regards,
roni

Apr 17, 2009 at 12:44 AM
Thanks for the in depth reply, I think I follow most of what you are saying however I still don't see how this relates directly to the issue I have.

My issue is this, the amount of memory used by the Shared Cache windows process is huge, currently it uses 2GB (as shown in Task Manager, and Process Explorer), but the amount of this actually used to store objects according to Notify is 150MB.  So that is 1.85GB of RAM being used by the service, to handle a 150mb cache.

Maybe I'm missing something but this just doesn't seem normal.  Why does the windows service use so much RAM to store so little actual data in the cache.  Could this be an issue with running SharedCache 32 bit, on a 64 bit platform, or is it expected behaviour for the memory footprint to be over 10 times the size of the cache being stored?

Many thanks for your help, much appreciated.

Matt



ronischuetz wrote:

From: ronischuetz

Hi Matt,

how much data is used by Shared Cache is firstly depend on your server configurations:

CacheAmountOfObjects="200" - The maximum size of the objects in the Cache in MB. To make it unlimited, use value -1 which is the default
 in case of -1 you can receive OutOfMemoryException when the server is not able anymore to receive data.
CacheAmountFillFactorInPercentage="90" - If the cache received the fillfactor it will start to throw away unused items from the cache suggested is a value between: 85% - 95%. Default value is 90% and only used if you set CacheAmountOfObjects different then -1.
ServiceCacheCleanup="LRU" - Keys which can be used: "CACHEITEMPRIORITY", "LRU", "LFU", "TIMEBASED", "SIZE", "LLF", "HYBRID".

another intersting configuration is the timed interval you can also define: 

ServiceCacheCleanupThreadJob="1000" - Expire thread interval, if the cache contains data which expires this background thread cleans the cache up [milliseconds].
   1  sec  -> 1000; 30 sec  -> 30000; 1 min  -> 60000; 1  hour -> 3600000; 1 day  -> 86400000; do not define a bigger value then this, the system will fail to read it - its an int 32 value. In case -1 is configured the Thread will be killed after startup.

the server does not prevent from you also to add 500 MB to the cache but once you add more data, a background thread starts to purge your data based on defined cleanup algorithm. The cleanup starts once the needed ram is more then 90% of 200 mb - here it starts to purge your data until it get back to 180mb. Upon purging it can take some seconds until .Net garbage collector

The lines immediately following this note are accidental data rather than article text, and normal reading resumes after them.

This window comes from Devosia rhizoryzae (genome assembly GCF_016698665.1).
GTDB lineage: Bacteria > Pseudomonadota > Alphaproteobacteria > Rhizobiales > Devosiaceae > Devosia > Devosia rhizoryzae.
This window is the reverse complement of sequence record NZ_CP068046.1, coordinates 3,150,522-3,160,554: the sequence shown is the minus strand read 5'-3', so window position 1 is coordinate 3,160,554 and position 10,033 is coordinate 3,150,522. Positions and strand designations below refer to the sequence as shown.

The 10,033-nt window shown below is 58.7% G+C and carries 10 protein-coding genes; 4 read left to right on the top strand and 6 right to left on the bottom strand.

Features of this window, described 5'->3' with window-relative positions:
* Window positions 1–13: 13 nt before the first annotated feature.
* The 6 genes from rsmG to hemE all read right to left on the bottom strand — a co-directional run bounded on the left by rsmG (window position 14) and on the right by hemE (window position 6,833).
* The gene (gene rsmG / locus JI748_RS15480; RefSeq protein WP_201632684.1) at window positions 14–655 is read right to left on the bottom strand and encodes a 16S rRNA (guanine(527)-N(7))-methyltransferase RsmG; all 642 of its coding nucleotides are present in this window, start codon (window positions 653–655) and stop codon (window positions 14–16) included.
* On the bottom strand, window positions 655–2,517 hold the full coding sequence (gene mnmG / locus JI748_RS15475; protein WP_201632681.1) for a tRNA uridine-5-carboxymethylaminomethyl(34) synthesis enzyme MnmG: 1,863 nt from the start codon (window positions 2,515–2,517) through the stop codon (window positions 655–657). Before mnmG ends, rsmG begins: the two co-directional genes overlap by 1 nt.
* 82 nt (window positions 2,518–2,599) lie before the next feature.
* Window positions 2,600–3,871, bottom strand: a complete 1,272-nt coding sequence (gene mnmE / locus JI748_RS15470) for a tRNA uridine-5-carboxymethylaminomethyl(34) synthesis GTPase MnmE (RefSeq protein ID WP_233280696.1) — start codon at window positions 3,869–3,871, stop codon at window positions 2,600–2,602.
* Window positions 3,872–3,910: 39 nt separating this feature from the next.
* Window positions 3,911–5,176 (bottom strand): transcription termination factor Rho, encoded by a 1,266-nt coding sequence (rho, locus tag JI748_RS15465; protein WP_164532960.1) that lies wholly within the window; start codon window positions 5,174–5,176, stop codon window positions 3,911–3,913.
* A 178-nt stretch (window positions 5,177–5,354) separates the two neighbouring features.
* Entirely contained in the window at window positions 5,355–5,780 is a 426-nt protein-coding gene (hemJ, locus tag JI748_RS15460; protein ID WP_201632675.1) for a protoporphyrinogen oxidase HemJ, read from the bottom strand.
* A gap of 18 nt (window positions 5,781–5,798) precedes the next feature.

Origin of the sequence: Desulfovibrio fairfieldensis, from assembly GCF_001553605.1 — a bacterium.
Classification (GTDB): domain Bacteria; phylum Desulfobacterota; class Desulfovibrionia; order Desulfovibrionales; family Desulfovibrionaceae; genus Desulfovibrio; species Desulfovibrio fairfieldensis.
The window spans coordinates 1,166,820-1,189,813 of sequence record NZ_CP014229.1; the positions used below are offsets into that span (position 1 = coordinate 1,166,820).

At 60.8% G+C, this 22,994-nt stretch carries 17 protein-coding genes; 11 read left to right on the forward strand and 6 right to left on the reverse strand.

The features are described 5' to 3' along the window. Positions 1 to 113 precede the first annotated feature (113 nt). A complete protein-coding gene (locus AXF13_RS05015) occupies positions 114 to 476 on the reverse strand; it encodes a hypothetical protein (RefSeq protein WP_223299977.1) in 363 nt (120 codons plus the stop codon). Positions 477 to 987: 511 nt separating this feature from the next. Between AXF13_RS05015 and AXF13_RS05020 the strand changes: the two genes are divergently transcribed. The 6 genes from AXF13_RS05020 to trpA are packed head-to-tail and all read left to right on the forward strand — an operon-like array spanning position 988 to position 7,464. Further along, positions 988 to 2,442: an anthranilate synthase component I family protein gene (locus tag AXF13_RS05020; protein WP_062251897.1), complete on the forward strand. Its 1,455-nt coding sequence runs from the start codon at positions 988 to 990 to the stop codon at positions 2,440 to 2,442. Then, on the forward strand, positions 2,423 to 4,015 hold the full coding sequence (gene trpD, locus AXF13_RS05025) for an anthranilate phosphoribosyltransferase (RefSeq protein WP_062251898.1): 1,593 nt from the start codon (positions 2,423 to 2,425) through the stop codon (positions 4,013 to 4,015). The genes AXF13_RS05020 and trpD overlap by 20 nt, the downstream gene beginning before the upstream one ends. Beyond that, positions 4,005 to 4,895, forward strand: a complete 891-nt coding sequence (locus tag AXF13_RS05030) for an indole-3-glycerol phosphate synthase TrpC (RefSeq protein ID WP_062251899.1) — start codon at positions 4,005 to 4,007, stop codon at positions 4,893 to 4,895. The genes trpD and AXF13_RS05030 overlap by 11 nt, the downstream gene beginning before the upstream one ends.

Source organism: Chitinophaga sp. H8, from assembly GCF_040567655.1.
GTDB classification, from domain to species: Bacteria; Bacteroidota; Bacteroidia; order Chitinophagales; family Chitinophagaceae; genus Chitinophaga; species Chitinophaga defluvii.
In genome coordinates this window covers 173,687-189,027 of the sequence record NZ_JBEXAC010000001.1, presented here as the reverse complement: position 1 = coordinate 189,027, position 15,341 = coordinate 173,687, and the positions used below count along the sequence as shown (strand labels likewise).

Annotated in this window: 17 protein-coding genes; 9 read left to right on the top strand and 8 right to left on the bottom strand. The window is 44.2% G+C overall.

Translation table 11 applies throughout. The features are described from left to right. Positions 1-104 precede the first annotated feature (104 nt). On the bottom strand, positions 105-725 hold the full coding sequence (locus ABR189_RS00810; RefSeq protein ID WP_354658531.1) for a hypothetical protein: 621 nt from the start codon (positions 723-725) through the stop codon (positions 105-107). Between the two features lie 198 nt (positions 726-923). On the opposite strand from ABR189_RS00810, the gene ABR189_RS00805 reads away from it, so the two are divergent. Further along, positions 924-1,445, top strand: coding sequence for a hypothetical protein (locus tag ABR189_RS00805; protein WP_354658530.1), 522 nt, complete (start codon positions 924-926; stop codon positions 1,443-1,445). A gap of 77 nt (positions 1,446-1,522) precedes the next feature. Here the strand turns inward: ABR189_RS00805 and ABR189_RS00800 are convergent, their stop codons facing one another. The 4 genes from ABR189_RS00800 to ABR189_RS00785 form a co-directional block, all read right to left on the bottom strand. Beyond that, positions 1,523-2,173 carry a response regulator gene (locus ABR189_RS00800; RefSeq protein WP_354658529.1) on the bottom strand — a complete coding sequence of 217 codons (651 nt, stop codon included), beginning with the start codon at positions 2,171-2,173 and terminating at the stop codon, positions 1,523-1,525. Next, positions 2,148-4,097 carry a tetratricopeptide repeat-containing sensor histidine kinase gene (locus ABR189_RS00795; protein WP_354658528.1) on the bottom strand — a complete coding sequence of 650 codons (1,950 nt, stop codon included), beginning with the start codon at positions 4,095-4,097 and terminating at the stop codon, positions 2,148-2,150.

releases all sources - only then you able to identify this over taskmanager. With specific tolls like process explorer from sysinternals (http://www.sysinternals.com/) you able to monitor data like:

# Bytes in all Heaps: This counter is the sum of four other counters; Gen 0 Heap Size; Gen 1 Heap Size; Gen 2 Heap Size and the Large Object Heap Size. This counter indicates the current memory allocated in bytes on the GC Heaps.

# GC Handles: This counter displays the current number of GC Handles in use. GCHandles are handles to resources external to the CLR and the managed environment. Handles occupy small amounts of memory in the GCHeap but potentially expensive unmanaged resources.

# Gen 0 Collections: This counter displays the number of times the generation 0 objects (youngest; most recently allocated) are garbage collected (Gen 0 GC) since the start of the application. Gen 0 GC occurs when the available memory in generation 0 is not sufficient to satisfy an allocation request. This counter is incremented at the end of a Gen 0 GC. Higher generation GCs include all lower generation GCs. This counter is explicitly incremented when a higher generation (Gen 1 or Gen 2) GC occurs. _Global_ counter value is not accurate and should be ignored. This counter displays the last observed value.

# Gen 1 Collections: This counter displays the number of times the generation 1 objects are garbage collected since the start of the application. The counter is incremented at the end of a Gen 1 GC. Higher generation GCs include all lower generation GCs. This counter is explicitly incremented when a higher generation (Gen 2) GC occurs. _Global_ counter value is not accurate and should be ignored. This counter displays the last observed value.

# Gen 2 Collections: This counter displays the number of times the generation 2 objects (older) are garbage collected since the start of the application. The counter is incremented at the end of a Gen 2 GC (also called full GC). _Global_ counter value is not accurate and should be ignored. This counter displays the last observed value.

I hope this gives you a better understanding how Shared Cache is working. If you have additinaionl questions please feel free to extend your questions.

regards,
roni

Apr 17, 2009 at 8:25 AM
Hi Matt,

well I think we have to take a look now firstly at your configuration files and your logfiles. Can you prepare something to send me so I
will take a look at it? In general I can say this is not the normal behaviour you describe but it would be helpful if you could share with me
also some code parts like your objects code. I sent you a private message with my contact details and further information.

looking forward to find you a properiate solution.

regards,
roni
Jun 30, 2009 at 8:51 AM

Hi Roni

I have discovered the same issue as Matt described. Is their any new information on this ?

 

regards,

lars

Jun 30, 2009 at 12:07 PM